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Browse hundreds of images of Mars captured by ESA’s Mars Express webcam

If you’ve ever wanted to get a close-up look at Mars, the European Space Agency (ESA) has just released a treasure trove of images. Captured by the Visual Monitoring Camera (VMC) instrument onboard the Mars Express orbiter, these images come from data captured between 2007 and this year, in addition to observations of the release of the Beagle 2 lander in 2003. These images have been released so that scientists can study them, but they’re available for the public to browse as well.

The image archive has hundreds of photos of Mars taken from orbit, showing the huge range of geographical features and diverse formations found on the planet. In the collage of images below, you can see everything from dust and water over the north pole (first image, top row), to an unusual cloud formation called the Arsia Mons Elongated Cloud (second image, top row), to a double cyclone raging over the planet’s north pole (fourth image, top row), to the enormous structures of the Tharsis Volcanoes and Olympus Mons (third image, second row), to the Valles Marineris canyon system (third image, third row).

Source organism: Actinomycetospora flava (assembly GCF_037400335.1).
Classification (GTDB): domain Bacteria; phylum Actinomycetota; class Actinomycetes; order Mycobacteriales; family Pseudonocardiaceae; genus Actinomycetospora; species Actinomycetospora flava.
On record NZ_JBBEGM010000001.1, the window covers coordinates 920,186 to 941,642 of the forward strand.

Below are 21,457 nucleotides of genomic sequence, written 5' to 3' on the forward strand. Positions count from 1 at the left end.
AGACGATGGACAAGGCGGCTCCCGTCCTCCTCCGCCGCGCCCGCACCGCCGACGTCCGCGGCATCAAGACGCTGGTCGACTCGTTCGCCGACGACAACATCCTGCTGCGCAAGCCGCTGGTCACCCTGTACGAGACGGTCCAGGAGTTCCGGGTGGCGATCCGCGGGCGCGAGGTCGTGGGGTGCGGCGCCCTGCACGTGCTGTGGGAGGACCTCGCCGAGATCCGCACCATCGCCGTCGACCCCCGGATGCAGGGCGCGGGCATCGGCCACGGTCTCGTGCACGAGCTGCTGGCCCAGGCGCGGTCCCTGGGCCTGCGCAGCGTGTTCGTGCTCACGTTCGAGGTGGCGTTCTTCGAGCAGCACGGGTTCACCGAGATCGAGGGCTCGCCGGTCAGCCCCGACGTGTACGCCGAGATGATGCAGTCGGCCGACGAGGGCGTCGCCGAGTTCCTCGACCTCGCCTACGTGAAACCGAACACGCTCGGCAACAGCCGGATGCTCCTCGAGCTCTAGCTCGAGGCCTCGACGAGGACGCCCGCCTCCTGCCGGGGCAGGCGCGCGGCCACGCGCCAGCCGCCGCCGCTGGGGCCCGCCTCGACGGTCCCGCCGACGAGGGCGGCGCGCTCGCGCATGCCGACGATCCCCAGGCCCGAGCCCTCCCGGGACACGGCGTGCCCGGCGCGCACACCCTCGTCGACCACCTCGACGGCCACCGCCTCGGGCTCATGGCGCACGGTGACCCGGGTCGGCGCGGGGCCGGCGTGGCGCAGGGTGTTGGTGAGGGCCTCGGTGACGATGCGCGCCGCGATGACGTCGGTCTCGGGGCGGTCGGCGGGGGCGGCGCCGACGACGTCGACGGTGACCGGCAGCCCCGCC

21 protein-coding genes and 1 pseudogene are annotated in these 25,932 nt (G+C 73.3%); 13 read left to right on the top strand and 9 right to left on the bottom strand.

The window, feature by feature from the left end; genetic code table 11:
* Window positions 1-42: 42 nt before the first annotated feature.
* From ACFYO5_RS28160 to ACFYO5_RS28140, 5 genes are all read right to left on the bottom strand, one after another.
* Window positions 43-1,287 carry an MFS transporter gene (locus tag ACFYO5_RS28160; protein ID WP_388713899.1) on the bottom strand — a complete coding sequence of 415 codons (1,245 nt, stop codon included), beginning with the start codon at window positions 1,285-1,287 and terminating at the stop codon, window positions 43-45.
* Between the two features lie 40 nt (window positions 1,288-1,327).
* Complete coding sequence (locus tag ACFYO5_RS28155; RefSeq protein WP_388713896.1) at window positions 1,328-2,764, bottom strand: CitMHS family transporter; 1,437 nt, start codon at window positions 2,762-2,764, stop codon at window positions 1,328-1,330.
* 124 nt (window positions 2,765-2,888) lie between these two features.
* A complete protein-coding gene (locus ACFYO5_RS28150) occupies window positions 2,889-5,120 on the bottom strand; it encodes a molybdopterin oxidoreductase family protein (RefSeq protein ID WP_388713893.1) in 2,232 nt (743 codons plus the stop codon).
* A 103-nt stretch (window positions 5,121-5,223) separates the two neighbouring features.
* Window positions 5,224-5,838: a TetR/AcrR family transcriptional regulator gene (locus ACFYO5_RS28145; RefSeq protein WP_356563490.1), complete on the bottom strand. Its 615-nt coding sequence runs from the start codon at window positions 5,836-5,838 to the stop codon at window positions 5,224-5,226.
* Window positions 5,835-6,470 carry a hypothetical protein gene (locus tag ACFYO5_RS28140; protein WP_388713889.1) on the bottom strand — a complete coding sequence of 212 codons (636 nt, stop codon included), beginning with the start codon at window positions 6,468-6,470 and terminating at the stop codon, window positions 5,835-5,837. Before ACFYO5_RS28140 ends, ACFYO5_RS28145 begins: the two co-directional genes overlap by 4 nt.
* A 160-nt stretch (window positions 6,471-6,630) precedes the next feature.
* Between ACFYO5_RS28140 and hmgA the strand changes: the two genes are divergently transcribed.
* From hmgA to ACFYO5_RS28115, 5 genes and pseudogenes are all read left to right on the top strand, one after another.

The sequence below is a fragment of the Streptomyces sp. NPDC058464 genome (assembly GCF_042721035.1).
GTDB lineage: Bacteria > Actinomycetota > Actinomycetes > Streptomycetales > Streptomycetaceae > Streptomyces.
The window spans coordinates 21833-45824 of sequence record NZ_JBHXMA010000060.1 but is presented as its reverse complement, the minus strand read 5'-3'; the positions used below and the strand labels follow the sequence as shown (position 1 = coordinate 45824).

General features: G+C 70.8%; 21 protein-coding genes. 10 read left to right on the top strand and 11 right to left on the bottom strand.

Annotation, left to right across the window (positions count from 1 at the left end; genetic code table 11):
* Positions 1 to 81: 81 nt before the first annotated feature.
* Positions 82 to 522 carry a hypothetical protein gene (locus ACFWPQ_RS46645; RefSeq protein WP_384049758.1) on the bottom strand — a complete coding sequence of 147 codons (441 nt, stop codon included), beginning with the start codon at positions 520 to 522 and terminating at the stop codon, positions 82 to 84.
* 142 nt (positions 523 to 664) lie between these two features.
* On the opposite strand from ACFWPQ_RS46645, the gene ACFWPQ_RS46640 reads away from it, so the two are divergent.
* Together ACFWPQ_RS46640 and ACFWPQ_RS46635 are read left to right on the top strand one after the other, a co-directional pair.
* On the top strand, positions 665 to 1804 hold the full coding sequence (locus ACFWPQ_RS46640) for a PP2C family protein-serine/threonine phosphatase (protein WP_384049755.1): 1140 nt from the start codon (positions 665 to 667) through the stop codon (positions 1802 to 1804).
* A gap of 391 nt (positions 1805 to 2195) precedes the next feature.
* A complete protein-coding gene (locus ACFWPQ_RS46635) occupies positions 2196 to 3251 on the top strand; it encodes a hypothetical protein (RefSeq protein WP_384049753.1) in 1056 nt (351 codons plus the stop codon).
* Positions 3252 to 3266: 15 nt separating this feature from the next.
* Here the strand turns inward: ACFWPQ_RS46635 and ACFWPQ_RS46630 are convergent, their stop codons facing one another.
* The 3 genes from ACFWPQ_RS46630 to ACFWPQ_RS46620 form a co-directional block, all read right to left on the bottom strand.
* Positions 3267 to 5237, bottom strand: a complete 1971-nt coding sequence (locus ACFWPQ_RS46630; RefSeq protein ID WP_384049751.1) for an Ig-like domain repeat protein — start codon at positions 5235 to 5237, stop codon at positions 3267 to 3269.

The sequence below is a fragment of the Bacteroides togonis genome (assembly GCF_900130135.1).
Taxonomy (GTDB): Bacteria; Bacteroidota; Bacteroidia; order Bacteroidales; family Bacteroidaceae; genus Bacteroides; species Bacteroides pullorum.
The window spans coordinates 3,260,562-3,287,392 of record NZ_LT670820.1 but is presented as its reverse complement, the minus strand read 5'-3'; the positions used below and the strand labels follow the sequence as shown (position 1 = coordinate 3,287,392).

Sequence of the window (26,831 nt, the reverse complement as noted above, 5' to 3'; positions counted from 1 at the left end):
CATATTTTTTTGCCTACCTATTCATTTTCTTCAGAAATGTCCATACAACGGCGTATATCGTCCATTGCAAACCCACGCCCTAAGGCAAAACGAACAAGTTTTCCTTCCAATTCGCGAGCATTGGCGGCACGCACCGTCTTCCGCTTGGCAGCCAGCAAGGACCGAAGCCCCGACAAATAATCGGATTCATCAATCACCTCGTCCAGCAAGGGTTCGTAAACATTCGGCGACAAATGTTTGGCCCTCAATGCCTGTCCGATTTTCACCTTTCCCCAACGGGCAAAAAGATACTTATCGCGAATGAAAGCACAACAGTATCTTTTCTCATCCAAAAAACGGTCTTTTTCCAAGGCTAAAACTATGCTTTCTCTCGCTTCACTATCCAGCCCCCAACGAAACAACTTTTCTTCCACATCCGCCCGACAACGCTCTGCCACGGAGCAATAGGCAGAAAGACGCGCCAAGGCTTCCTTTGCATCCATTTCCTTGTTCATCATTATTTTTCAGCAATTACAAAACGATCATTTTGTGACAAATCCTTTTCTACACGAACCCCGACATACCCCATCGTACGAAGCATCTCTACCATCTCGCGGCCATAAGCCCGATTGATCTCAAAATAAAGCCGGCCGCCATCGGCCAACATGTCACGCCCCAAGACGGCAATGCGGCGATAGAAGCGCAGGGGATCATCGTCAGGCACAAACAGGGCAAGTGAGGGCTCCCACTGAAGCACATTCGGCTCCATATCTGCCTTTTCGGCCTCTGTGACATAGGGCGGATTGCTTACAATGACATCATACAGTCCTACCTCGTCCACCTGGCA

The data has been calibrated, so that noise produced by the sensor is accounted for and removed, and variations in pixel sensitivity have been accounted for. This means that the images look stunning and are ready for scientific and public use.

Collage of VMC images.
Collage of images captured by the Visual Monitoring Camera (VMC) instrument onboard the Mars Express orbiter. Image used with permission by copyright holder

The VMC instrument was originally intended to serve a practical purpose: To observe the release of the Beagle 2 lander, a British lander transported to Mars by ESA in 2003. The lander disappeared after its deployment and its exact fate remained unknown until 2015, when NASA’s Mars Reconnaissance Orbiter’s HiRISE camera captured its location. From the images, engineers could see that Beagle 2 landed safely but failed to deploy two of its solar panels, meaning it was not able to communicate with Earth.

Despite the failure of the Beagle 2 mission, the VMC was repurposed to observe the planet in 2007, and proved a valuable scientific instrument. It has since been used to capture images for various scientific papers including research into clouds on Mars, global Martian dust storms, and plumes on Mars.

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Georgina Torbet
Georgina is the Digital Trends space writer, covering human space exploration, planetary science, and cosmology. She…
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